Basically, I would like to switch a load that requires 30v using a switch that cannot have more than 5v across it. More descriptively, I am trying to drive the anode of a VFD segment from the output of a shift register (probably a 74HC595).
What I Have So Far:
Because the segments are essentially common-cathode, the anode has to be switched. You can't really switch that with an N-Channel FET, as when current is flowing drain to source, the source would instantly be at ~30v, which being higher than the gate voltage (5v), would instantly turn off (I guess maybe it would actually reach equilibrium at some very low conductance?). If a P-Channel FET were used, the gate can be pulled up to the 30v rail for off, but then you have 30v at the logic output, which is far, far outside of spec. Short of shifting the logic-level ground up to 25v, which seems like a major pain, the best that I can think of is to add an N-Channel FET to drive the main P-Channel FET, and pull down the gate of that to ground, like this:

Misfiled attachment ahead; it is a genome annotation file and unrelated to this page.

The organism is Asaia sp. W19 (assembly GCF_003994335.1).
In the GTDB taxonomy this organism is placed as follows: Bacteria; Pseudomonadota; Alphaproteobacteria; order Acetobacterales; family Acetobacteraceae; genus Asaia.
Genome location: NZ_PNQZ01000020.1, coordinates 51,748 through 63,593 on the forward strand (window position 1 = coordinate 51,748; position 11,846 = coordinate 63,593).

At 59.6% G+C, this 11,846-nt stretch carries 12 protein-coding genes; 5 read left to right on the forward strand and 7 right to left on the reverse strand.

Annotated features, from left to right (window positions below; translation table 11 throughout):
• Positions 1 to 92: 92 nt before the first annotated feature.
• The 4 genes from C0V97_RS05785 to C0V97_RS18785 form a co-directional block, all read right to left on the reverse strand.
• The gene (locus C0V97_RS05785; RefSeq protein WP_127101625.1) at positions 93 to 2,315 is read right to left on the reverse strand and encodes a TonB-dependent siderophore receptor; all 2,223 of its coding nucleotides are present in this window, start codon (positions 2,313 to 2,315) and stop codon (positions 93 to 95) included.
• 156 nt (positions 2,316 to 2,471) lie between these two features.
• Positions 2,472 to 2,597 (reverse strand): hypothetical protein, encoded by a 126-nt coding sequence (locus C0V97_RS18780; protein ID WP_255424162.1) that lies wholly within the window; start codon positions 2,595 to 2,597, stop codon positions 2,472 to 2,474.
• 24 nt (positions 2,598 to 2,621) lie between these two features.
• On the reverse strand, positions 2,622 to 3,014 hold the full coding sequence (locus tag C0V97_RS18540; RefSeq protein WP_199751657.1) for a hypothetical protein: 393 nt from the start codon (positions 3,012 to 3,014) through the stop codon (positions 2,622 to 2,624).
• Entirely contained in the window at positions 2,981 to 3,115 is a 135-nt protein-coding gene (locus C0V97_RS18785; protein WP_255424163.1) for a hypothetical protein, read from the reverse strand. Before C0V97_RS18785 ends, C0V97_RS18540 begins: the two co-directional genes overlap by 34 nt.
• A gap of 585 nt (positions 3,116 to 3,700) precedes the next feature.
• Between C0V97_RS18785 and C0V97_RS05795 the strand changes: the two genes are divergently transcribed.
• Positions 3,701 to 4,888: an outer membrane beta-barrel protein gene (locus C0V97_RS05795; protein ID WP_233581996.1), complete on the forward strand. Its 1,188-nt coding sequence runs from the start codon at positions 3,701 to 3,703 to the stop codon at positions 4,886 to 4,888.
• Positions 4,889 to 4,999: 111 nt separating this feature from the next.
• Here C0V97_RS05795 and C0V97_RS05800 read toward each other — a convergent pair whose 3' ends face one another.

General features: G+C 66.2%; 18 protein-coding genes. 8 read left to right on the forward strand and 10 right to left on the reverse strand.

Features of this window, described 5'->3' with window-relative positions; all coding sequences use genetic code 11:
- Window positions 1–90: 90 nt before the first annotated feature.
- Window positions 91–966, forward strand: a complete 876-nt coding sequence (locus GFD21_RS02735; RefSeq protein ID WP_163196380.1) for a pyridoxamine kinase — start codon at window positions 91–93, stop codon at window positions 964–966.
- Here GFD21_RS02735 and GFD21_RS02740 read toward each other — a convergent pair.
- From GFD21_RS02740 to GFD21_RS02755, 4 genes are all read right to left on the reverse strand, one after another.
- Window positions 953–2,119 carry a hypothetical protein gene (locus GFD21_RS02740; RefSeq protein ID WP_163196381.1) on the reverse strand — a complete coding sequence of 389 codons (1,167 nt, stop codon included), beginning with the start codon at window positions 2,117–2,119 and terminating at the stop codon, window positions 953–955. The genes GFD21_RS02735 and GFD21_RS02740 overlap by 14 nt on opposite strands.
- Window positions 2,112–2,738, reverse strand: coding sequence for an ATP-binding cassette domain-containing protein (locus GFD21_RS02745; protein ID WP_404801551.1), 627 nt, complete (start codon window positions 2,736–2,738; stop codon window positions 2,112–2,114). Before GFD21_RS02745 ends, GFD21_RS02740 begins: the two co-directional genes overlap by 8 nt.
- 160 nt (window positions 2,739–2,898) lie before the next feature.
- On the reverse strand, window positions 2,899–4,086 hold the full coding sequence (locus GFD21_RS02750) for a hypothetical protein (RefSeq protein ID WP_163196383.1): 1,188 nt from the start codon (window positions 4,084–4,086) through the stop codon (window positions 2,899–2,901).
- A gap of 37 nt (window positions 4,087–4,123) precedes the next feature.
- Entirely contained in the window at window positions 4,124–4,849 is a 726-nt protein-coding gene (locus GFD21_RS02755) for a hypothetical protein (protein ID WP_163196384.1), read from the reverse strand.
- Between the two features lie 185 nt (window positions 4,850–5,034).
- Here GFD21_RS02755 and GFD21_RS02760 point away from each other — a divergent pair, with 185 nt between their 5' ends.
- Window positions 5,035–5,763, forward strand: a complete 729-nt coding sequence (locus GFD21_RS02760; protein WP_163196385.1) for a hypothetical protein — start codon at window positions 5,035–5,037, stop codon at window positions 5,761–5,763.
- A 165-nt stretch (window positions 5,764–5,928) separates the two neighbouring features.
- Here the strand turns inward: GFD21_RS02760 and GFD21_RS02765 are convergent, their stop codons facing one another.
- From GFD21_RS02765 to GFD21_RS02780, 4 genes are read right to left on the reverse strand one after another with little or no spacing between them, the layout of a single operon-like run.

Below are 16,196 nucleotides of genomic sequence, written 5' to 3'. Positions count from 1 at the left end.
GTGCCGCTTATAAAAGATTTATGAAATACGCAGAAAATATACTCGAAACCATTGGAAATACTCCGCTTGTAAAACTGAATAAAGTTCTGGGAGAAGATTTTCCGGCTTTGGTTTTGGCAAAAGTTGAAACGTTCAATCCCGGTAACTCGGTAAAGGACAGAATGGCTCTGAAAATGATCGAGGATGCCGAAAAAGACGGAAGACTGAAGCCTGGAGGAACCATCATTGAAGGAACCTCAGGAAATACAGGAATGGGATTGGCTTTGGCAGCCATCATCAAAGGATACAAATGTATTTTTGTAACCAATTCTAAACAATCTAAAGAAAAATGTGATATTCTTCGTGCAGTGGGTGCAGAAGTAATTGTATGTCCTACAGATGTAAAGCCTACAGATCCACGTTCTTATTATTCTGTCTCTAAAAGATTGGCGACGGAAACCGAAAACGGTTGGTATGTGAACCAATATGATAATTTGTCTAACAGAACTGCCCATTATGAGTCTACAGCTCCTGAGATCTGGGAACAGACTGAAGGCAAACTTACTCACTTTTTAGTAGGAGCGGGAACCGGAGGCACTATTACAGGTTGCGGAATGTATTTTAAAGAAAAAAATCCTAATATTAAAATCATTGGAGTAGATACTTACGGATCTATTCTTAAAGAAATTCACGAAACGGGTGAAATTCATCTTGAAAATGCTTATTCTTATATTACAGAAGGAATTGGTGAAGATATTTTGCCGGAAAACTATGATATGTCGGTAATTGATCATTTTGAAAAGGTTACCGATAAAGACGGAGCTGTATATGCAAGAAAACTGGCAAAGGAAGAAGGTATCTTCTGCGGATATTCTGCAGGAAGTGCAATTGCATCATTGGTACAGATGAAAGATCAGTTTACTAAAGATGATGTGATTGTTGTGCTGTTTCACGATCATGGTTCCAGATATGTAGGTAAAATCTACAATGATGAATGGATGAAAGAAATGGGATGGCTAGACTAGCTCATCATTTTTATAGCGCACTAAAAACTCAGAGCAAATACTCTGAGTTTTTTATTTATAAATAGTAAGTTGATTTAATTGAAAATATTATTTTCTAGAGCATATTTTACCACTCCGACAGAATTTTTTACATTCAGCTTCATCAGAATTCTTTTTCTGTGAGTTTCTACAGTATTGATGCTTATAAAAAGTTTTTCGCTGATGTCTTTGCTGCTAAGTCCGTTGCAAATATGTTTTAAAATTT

(I showed it with just a simple switch and load rather than an IC output and a floating anode so that this will be hopefully more applicable and/or easier to understand for people with other applications...)
The problem that I have with this is that it seems like an excessive number of components for such a simple task. There has to be a simpler way to switch the higher voltage, right? I feel really stupid having so much trouble with something so simple, but I've spent all day on it, and this (or shifting up the logic ground) is all that I've been able to think of. I guess in the grand scheme, it's only one extra transistor and one extra resistor, but it kind of adds up when you're driving a large number of lines...